Subscribe

Sep 19th 2019

UX: Transforming Defense

FacebookPinterestTwitterLinkedInRedditEmail

What is User Experience

User Experience (UX) is a holistic user-centered development process used to create more robust and capable complex systems by focusing on user needs. It is rooted in Human Factors Engineering and Ergonomics, but has shifted to include fields like Information Architecture, Human Factors, and Human-Computer Interaction, to name a few.

The Journey to User Experience

User experience has proven itself in a commercial environment to speed processes, increase capability and make tasks easier to accomplish, but it has only recently been seen in government processes. The initial launch of Healthcare.gov in October of 2013 brought user experience in this domain to the public’s attention. Two hours after its launch, the site crashed. Thousands of Americans experienced the frustration of using a website that didn’t yet have the capabilities they needed. A task force of commercial tech industry veterans was assembled to fix the critical issues with the site. It was up and running by December. Their success led to the creation of the U.S. Digital Service, a consultant to federal agencies like the Department of Health and Human Services to ensure the success of their digital services.

To cultivate change, they created the Digital Service Playbook. The first three plays correlate directly with UX principles:

1. Understand what people need.

2. Address the whole experience, from start to finish

3. Make it simple and intuitive

This playbook is being implemented across the entire government because the U.S Digital Service’s goals are backed by the Executive Office of the President of the United States.

Perhaps one of the most important government departments to implement these changes is the U.S. Department of Defense. The Defense Digital Service was created in 2015 as an agency team of the larger U.S. Digital Service to transform this critical department without jeopardizing national security. Sounds simple right? However, the result has been overwhelming success. Projects like Hack the Pentagon have increased cyber security and partnerships with branches of the armed forces have increased the usability of software tools and systems for military personnel. And really, when you’re making life and death decisions, wouldn’t you want the best information and the best tools?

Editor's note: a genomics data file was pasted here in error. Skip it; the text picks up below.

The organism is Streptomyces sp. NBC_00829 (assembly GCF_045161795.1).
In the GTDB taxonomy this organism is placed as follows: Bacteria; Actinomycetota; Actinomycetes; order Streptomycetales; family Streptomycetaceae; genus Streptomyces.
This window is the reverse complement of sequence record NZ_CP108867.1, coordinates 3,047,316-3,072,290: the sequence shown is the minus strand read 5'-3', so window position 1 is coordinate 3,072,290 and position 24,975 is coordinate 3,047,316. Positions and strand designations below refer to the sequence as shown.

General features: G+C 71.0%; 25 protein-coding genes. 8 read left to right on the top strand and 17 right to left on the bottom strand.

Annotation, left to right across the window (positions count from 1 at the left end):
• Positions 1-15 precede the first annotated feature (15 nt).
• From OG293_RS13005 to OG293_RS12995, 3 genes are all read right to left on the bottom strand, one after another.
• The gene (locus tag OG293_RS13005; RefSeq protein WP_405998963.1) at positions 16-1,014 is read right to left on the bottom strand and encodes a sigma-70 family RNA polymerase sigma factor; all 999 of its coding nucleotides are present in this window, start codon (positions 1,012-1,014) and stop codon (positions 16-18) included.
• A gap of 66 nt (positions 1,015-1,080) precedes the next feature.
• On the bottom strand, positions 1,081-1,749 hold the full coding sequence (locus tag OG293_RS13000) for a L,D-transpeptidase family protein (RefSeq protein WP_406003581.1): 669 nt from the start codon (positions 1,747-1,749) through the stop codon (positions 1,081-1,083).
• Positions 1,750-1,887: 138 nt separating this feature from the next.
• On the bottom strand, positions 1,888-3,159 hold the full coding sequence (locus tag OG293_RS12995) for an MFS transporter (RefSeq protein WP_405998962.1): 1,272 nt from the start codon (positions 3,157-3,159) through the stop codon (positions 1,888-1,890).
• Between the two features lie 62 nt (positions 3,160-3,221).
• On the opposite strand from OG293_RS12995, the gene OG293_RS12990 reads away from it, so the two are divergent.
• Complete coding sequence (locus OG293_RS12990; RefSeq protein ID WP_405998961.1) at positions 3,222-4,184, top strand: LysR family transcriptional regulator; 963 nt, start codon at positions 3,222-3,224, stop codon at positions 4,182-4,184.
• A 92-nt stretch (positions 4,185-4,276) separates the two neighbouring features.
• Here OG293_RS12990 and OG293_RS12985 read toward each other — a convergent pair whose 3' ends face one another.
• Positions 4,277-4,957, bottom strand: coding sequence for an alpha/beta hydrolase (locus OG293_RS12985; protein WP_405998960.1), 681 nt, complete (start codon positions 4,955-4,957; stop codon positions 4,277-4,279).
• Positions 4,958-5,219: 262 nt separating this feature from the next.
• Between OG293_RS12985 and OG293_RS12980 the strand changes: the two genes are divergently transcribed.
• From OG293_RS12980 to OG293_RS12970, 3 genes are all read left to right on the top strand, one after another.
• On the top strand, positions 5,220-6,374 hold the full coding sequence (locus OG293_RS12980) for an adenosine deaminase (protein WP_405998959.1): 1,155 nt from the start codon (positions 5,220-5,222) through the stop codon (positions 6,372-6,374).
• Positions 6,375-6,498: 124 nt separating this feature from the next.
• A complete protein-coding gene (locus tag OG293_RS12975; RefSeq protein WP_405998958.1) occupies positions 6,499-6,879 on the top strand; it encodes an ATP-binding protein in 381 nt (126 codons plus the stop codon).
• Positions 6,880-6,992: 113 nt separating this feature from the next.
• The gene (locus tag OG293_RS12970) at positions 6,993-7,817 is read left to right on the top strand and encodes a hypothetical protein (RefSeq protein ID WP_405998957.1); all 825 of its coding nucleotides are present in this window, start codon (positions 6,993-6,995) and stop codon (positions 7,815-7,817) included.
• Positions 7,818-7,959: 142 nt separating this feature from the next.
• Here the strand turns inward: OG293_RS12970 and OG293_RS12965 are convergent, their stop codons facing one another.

Where We’re Headed

The effort to streamline software development and implement process change has led to changes in the way government departments interact with their contractors and vendors. In the National Defense Authorization Act for the 2019 fiscal year, the same requirements implemented by the U.S. Digital Service for government agencies have also became requirements for defense contractors. Many contractors operate in both commercial and government sectors and have seen the same benefits from those processes even on their government contracts. As Chief Technologist for Human-Machine Teaming at Northrop Grumman, Neta Ezer said, “User Experience is a key technology capability area for Northrop Grumman, helping the company to keep pace with the growing desire by the Government to have technology that improves the effectiveness and efficiency of the user to complete the mission.”

One such program is the Integrated Air and Missile Defense Battle Command System (IBCS), a contract held by Northrop Grumman. User-centered design practices have been a part of the IBCS effort since the contract’s original award in 2008. UX practitioners working on the program regularly meet with end users to determine their needs and address them with system capabilities. User testing allows the team to validate their designs. Fostering relationships with users has empowered them to bring issues or needs to the attention of development teams so they can be addressed before the system is fielded. The result is a more robust system that users already know and trust.

The success of UX on programs like IBCS has led to the creation of internal programs that cultivate user-centered design and development practices at Northrop Grumman to ensure the operational success of their products.

“Northrop [Grumman] has incorporated User Experience as a standard practice as part of our ‘Engineering Playbook’, offering a UX Academy for internal training and development, ” says Sandy Forney, Director of the Engineering Center of Excellence at Northrop Grumman.

Progress is just beginning. The future holds big changes for the defense industry.

Commitment to progress and operational efficiency has been part of the Northrop Grumman culture for generations. Click here to search jobs in defense.

Check Out These Security Articles Too